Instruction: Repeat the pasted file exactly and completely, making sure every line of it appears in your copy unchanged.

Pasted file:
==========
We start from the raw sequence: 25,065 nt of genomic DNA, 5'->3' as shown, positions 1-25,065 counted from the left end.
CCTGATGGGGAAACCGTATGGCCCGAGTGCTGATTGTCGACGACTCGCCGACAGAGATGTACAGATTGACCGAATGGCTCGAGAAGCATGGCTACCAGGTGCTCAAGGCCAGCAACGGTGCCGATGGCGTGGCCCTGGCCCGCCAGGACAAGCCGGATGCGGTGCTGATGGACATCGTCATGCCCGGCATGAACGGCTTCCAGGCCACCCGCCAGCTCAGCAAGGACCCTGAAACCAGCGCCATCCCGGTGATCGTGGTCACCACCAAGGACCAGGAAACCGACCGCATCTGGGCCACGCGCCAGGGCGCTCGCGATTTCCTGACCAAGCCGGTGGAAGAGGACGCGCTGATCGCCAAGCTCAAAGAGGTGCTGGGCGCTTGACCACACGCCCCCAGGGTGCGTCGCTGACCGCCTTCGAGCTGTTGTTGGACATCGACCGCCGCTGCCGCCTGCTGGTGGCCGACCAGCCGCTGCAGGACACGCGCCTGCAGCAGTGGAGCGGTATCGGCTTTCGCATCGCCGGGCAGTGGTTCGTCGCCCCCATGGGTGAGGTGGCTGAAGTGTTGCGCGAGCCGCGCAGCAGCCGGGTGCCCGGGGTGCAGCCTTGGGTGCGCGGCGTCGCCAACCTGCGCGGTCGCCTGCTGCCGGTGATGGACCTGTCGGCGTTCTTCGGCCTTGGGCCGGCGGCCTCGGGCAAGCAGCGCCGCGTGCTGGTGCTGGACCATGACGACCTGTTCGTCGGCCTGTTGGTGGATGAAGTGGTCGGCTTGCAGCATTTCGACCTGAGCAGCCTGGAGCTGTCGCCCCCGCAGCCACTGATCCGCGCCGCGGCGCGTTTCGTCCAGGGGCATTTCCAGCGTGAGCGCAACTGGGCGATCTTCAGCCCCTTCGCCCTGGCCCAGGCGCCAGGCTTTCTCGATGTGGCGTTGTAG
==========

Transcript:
We start from the raw sequence: 25,065 nt of genomic DNA, 5'->3' as shown, positions 1-25,065 counted from the left end.
CCTGATGGGGAAACCGTATGGCCCGAGTGCTGATTGTCGACGACTCGCCGACAGAGATGTACAGATTGACCGAATGGCTCGAGAAGCATGGCTACCAGGTGCTCAAGGCCAGCAACGGTGCCGATGGCGTGGCCCTGGCCCGCCAGGACAAGCCGGATGCGGTGCTGATGGACATCGTCATGCCCGGCATGAACGGCTTCCAGGCCACCCGCCAGCTCAGCAAGGACCCTGAAACCAGCGCCATCCCGGTGATCGTGGTCACCACCAAGGACCAGGAAACCGACCGCATCTGGGCCACGCGCCAGGGCGCTCGCGATTTCCTGACCAAGCCGGTGGAAGAGGACGCGCTGATCGCCAAGCTCAAAGAGGTGCTGGGCGCTTGACCACACGCCCCCAGGGTGCGTCGCTGACCGCCTTCGAGCTGTTGTTGGACATCGACCGCCGCTGCCGCCTGCTGGTGGCCGACCAGCCGCTGCAGGACACGCGCCTGCAGCAGTGGAGCGGTATCGGCTTTCGCATCGCCGGGCAGTGGTTCGTCGCCCCCATGGGTGAGGTGGCTGAAGTGTTGCGCGAGCCGCGCAGCAGCCGGGTGCCCGGGGTGCAGCCTTGGGTGCGCGGCGTCGCCAACCTGCGCGGTCGCCTGCTGCCGGTGATGGACCTGTCGGCGTTCTTCGGCCTTGGGCCGGCGGCCTCGGGCAAGCAGCGCCGCGTGCTGGTGCTGGACCATGACGACCTGTTCGTCGGCCTGTTGGTGGATGAAGTGGTCGGCTTGCAGCATTTCGACCTGAGCAGCCTGGAGCTGTCGCCCCCGCAGCCACTGATCCGCGCCGCGGCGCGTTTCGTCCAGGGGCATTTCCAGCGTGAGCGCAACTGGGCGATCTTCAGCCCCTTCGCCCTGGCCCAGGCGCCAGGCTTTCTCGATGTGGCGTTGTAG